This is a simple and easy spice cookie recipe that is always a crowd favorite around the holidays. They are soft and topped with white chocolate and sugar sprinkles.
This is a recipe that I recently started making around Christmas time a few years ago. It started when my Aunt brought over a different version of these and they were half dipped in white chocolate…amazing! Hi, Aunt Dale!
Since everyone in my house loved them I asked for the recipe. It didn’t take long for me to misplace it :(. I actually lost it twice and felt silly asking again. So I decided to make my own version. My Aunt’s original recipe was a gingersnap type. I decided to make a sugar cookie version with added spices. It took a bit of trial and error to get the recipe right. Since they are not gingersnaps, or gingerbread, I just call them spice cookies.
Ever since I had the recipe right it has been a go-to for cookie exchanges and holiday gatherings. I usually dip them halfway in white chocolate or white almond bark and then add sanding sugar sprinkles. Drizzling them all over the top of the cookie for this post was pretty easy, too.
Chill the dough. These spice cookies come out better when the dough is chilled all the way through before baking. To make the dough ahead of time, wrap it in parchment paper, and then place in a freezer bag and place in the freezer. The frozen dough will last a few months in the freezer. I like to make Christmas cookie dough way ahead of time since the holidays can get so crazy.
If you don’t want to freeze this dough you can wrap it in parchment paper and place it in the refrigerator to chill for at least an hour before baking. I like to shape the cookies and place them in the refrigerator for a few minutes before placing them in the oven.
Allow the cookies to cool completely before coating them in white chocolate or white almond bark. Make sure the white chocolate is set completely before packaging or storing. To help them set, I place them on a parchment-lined plate and place them in the refrigerator for a few minutes. These cookies can be stored in an airtight container for up to 4-5 days.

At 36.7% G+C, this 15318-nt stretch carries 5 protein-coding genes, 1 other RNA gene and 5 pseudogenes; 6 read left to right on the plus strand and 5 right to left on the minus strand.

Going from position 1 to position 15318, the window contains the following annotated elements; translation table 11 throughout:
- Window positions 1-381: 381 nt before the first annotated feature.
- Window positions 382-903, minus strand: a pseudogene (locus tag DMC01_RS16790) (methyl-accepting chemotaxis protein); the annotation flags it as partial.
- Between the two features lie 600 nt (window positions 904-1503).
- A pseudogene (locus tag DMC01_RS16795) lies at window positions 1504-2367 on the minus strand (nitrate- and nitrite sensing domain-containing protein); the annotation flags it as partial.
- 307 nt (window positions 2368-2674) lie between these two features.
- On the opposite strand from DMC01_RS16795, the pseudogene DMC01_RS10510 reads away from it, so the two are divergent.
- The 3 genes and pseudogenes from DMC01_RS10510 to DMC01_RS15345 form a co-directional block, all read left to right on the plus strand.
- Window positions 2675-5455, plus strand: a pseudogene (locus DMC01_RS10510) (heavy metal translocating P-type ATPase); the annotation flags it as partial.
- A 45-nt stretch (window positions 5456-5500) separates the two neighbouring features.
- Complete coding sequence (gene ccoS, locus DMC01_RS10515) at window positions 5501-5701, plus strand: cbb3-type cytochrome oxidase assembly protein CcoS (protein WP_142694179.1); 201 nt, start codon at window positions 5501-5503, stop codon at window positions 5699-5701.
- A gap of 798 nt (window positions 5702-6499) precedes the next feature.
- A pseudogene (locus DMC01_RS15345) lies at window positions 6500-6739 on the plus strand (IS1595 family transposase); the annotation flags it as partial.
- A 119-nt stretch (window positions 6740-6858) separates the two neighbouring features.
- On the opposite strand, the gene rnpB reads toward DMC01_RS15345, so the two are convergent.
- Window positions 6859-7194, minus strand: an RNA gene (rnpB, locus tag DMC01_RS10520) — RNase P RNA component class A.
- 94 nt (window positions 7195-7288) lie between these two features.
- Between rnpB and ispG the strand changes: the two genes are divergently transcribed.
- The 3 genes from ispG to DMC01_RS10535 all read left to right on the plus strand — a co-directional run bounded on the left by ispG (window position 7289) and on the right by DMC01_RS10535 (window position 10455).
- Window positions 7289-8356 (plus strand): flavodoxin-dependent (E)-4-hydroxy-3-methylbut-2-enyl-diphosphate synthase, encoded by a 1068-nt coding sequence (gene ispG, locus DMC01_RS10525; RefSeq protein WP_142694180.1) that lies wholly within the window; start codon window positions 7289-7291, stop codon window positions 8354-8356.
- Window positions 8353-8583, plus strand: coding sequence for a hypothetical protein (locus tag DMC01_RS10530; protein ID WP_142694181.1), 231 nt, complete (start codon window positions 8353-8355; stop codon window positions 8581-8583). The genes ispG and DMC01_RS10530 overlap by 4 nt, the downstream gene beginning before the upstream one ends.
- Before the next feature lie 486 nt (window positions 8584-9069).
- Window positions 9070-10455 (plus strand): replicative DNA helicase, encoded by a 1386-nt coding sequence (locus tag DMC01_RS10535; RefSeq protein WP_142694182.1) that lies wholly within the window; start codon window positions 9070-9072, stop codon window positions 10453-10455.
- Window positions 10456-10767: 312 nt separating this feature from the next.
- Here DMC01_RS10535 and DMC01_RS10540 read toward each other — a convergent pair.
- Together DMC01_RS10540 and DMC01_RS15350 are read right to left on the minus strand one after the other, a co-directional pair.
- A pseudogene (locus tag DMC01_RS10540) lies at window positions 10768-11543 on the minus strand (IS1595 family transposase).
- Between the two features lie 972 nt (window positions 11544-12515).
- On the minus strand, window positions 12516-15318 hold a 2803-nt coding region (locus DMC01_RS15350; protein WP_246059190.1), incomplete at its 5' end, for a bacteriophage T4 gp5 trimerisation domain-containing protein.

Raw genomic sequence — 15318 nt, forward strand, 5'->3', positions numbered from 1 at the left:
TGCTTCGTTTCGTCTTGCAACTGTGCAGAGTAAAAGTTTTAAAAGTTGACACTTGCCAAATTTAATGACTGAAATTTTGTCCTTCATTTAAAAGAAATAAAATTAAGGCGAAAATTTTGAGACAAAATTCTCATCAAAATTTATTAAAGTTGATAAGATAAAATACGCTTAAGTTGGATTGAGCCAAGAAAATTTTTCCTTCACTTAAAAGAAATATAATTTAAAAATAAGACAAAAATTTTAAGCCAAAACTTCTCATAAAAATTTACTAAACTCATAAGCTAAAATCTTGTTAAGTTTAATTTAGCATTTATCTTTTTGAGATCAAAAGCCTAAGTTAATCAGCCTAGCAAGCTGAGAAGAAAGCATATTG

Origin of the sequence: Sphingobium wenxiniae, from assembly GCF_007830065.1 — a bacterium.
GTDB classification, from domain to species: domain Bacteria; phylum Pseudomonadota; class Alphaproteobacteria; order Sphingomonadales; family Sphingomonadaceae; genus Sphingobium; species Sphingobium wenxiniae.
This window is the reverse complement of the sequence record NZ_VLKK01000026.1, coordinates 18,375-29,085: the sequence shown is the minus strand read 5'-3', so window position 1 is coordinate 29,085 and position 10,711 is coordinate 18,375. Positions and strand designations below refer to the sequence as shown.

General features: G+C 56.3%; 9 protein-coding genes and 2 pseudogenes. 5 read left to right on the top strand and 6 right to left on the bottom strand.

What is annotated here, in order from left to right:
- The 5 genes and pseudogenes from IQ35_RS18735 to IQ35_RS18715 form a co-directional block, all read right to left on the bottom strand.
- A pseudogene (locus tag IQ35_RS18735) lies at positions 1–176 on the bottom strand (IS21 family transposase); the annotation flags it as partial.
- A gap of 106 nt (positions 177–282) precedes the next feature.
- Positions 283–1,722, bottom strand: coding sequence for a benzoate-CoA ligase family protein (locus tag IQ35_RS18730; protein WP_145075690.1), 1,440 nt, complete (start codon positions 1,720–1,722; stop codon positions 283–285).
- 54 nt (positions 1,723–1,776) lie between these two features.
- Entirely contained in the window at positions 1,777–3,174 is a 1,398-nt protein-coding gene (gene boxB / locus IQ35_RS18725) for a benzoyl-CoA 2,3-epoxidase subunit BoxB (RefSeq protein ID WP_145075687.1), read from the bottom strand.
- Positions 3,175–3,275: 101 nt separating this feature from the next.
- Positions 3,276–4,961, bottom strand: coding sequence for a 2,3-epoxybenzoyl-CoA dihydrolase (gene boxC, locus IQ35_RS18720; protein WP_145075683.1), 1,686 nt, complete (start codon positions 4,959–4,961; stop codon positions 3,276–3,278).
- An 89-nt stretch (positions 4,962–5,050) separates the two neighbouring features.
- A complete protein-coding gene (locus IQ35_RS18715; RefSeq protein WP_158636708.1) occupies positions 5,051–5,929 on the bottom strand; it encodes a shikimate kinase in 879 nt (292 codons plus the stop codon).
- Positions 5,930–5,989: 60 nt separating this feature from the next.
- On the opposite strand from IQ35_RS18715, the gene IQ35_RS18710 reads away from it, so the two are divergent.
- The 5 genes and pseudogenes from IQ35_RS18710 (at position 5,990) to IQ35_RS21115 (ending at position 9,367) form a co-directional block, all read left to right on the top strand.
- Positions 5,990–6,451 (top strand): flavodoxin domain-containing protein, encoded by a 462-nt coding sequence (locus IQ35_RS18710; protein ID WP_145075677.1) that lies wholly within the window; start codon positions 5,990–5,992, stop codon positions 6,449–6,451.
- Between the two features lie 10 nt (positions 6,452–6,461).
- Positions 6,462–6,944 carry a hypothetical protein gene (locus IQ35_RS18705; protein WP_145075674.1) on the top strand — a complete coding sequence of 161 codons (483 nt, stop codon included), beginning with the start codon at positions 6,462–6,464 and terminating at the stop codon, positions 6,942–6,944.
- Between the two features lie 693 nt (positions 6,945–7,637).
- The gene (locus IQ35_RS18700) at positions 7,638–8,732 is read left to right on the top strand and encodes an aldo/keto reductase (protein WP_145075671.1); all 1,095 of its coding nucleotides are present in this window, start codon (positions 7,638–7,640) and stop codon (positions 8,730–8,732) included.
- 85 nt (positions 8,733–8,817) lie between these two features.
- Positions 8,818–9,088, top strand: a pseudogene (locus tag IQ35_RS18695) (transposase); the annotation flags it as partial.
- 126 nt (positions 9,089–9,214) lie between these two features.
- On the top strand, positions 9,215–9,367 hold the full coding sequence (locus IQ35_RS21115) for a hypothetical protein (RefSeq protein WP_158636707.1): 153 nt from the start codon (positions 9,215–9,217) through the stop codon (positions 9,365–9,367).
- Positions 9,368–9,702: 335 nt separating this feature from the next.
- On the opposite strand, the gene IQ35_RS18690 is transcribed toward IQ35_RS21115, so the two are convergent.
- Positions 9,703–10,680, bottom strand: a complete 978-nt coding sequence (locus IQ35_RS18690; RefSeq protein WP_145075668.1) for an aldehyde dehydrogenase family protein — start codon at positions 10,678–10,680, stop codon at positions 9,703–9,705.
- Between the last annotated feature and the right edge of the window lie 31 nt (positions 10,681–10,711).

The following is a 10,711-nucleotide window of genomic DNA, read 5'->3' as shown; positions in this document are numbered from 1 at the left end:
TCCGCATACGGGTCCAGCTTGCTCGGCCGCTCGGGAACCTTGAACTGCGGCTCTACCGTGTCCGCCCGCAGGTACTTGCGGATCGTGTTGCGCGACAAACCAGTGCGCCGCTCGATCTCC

Use confectioners sugar instead of flour to roll out. You can coat your work surface, rolling pin, and the cookie cutters in confectioners sugar. The confectioners sugar will act like flour to help prevent sticking without making the cookie too hard.
For this batch in the image, I rolled out and used a simple cut-out cookie cutter. Since they ended up a little on the thin side, I would recommend rolling out the dough to at least 1/4 inch thickness. You can easily roll them into a ball in your hand and slightly flatten and place on the cookie sheet to bake.
When I have a lot of cookies to make I usually roll them with my hands. This method is a lot easier and the thicker the cookie is the softer it stays, in my opinion. You can make these any size you want. Sometimes I like to make them big so you only need to eat one or two. If I am baking for my kids’ teachers, I make them a little smaller and give them a few more mixed with other cookies.
How does this cookie recipe compare to a gingersnap or snickerdoodle?
A gingersnap obviously has more ginger and usually has a crisp texture. A snickerdoodle is usually made with cinnamon and sugar. This recipe is more like a sugar cookie with spices and has a soft texture. It has recently become one of my all-time favorites for Christmas.
They are also close to a gingerbread cookie. Gingerbreads have more ginger and molasses in them. Get my gingerbread recipe here.Print
These are perfect to leave for Santa.